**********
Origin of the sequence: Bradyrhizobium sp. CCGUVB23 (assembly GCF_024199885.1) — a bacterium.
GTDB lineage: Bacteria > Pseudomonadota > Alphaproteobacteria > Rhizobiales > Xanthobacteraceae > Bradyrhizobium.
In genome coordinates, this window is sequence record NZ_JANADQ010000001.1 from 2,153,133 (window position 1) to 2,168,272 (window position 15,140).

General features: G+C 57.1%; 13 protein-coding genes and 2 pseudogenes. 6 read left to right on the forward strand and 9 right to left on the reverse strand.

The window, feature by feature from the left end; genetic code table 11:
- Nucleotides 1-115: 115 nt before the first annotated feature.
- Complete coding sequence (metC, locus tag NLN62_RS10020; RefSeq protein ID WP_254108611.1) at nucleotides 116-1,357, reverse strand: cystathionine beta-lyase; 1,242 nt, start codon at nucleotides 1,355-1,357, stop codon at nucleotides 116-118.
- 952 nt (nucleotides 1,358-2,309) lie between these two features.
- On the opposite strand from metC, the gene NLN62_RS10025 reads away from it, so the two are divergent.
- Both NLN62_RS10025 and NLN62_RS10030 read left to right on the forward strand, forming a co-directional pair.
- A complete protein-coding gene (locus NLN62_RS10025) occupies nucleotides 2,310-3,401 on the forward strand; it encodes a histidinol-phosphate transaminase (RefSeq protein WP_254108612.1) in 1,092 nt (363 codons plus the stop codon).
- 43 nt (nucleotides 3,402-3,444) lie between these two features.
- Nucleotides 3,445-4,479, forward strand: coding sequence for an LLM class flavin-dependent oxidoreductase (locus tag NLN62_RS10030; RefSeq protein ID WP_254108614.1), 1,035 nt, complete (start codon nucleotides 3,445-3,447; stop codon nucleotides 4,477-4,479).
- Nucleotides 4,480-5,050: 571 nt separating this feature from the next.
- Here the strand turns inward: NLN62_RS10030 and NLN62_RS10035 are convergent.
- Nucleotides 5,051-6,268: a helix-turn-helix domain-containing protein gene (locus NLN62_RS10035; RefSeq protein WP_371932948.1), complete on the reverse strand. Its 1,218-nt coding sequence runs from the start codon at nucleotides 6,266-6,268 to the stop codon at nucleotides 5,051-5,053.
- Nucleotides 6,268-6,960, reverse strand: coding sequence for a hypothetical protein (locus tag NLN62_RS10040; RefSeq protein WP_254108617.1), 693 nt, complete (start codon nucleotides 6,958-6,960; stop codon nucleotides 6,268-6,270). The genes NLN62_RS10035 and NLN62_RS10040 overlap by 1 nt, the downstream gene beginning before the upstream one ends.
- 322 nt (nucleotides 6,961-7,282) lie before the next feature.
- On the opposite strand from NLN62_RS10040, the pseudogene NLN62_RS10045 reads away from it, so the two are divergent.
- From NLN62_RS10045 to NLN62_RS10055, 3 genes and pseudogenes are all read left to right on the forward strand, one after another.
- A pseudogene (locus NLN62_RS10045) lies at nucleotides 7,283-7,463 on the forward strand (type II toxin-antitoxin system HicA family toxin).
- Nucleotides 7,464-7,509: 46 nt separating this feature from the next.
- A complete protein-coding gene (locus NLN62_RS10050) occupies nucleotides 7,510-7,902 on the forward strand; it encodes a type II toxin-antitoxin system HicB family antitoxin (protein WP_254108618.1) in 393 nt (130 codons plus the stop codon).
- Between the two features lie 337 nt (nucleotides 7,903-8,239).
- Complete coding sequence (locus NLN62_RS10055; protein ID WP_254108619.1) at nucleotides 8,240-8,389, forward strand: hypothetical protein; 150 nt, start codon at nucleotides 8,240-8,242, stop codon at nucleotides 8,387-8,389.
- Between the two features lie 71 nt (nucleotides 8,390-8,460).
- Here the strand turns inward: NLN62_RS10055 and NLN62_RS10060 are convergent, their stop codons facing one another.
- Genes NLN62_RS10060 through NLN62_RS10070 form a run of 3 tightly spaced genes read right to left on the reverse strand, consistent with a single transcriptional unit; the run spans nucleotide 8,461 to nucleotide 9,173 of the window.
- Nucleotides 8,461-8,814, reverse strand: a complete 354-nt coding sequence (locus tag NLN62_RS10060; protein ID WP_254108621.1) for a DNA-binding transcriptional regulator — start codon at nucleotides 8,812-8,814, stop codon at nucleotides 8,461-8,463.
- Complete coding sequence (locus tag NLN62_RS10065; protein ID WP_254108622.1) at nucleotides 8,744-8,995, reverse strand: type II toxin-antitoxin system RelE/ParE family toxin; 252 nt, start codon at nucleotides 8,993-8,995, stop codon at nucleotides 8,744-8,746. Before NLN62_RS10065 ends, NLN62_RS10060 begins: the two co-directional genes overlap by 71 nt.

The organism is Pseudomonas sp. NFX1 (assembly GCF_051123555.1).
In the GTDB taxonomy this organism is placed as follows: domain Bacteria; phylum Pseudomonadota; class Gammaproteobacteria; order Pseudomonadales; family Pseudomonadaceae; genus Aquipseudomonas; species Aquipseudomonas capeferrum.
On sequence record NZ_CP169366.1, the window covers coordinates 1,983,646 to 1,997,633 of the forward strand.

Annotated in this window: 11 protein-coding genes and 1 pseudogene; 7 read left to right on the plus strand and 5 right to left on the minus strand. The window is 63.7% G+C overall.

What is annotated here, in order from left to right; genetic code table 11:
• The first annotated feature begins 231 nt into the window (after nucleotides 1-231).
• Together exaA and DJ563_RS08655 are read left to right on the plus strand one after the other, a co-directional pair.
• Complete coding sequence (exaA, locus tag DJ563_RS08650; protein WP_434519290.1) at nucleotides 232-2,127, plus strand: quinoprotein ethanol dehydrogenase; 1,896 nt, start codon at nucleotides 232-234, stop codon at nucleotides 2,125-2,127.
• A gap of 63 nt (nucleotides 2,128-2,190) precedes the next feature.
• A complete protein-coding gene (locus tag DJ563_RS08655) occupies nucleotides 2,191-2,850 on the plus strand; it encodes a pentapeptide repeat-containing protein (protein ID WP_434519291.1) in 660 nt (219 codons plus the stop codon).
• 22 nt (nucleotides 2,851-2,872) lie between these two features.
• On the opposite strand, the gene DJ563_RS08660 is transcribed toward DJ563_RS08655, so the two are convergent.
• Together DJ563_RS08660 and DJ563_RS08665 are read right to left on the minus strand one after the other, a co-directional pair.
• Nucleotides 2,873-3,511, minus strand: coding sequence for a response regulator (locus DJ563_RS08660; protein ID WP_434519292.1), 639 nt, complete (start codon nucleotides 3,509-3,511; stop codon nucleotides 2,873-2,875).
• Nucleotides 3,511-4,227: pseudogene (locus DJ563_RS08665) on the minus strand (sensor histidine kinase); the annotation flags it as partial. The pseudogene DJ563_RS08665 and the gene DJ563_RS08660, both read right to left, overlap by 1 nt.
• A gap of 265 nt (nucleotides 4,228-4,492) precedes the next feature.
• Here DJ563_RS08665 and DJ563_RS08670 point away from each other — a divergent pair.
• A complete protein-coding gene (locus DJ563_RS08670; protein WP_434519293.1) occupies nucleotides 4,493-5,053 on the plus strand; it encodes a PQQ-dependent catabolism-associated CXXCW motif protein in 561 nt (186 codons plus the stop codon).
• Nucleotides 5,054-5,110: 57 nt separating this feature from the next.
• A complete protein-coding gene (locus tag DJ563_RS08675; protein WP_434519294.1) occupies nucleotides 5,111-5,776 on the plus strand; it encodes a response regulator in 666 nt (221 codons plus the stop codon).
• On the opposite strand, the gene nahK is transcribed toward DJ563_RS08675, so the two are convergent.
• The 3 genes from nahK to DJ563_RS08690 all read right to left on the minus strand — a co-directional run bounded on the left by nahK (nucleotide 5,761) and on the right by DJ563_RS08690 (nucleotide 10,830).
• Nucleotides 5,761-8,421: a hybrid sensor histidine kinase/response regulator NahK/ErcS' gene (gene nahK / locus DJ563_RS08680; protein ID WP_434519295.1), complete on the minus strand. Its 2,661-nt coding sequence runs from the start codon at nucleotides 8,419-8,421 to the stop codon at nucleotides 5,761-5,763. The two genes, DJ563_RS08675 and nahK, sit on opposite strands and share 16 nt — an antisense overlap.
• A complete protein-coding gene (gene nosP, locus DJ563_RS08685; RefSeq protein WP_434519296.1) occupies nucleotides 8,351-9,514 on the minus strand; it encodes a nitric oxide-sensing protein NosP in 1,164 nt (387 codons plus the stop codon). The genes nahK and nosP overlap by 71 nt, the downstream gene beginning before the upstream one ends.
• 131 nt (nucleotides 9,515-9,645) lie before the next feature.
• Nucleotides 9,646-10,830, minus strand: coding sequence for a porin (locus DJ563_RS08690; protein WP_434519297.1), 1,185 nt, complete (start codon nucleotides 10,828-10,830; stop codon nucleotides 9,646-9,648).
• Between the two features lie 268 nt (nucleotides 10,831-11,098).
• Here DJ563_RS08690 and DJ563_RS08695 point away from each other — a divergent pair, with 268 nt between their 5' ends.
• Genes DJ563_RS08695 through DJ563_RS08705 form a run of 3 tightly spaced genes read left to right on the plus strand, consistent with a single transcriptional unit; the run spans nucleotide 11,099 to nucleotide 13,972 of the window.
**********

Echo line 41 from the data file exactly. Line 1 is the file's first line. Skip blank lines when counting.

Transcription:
• 22 nt (nucleotides 2,851-2,872) lie between these two features.